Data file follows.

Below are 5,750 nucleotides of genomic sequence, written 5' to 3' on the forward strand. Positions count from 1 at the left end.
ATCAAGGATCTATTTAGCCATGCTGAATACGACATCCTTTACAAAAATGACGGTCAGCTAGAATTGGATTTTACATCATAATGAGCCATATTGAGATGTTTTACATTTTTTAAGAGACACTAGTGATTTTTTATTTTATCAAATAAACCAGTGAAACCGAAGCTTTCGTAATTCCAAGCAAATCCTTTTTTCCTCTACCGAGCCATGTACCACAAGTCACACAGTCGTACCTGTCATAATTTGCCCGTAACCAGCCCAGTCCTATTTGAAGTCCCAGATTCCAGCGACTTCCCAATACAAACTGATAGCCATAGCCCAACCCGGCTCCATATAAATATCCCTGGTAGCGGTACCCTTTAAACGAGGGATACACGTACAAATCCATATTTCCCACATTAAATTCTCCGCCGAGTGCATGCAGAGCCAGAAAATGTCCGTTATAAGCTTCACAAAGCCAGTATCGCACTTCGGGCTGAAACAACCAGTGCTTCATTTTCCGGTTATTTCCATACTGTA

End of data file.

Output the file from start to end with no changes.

Below are 5,750 nucleotides of genomic sequence, written 5' to 3' on the forward strand. Positions count from 1 at the left end.
ATCAAGGATCTATTTAGCCATGCTGAATACGACATCCTTTACAAAAATGACGGTCAGCTAGAATTGGATTTTACATCATAATGAGCCATATTGAGATGTTTTACATTTTTTAAGAGACACTAGTGATTTTTTATTTTATCAAATAAACCAGTGAAACCGAAGCTTTCGTAATTCCAAGCAAATCCTTTTTTCCTCTACCGAGCCATGTACCACAAGTCACACAGTCGTACCTGTCATAATTTGCCCGTAACCAGCCCAGTCCTATTTGAAGTCCCAGATTCCAGCGACTTCCCAATACAAACTGATAGCCATAGCCCAACCCGGCTCCATATAAATATCCCTGGTAGCGGTACCCTTTAAACGAGGGATACACGTACAAATCCATATTTCCCACATTAAATTCTCCGCCGAGTGCATGCAGAGCCAGAAAATGTCCGTTATAAGCTTCACAAAGCCAGTATCGCACTTCGGGCTGAAACAACCAGTGCTTCATTTTCCGGTTATTTCCATACTGTA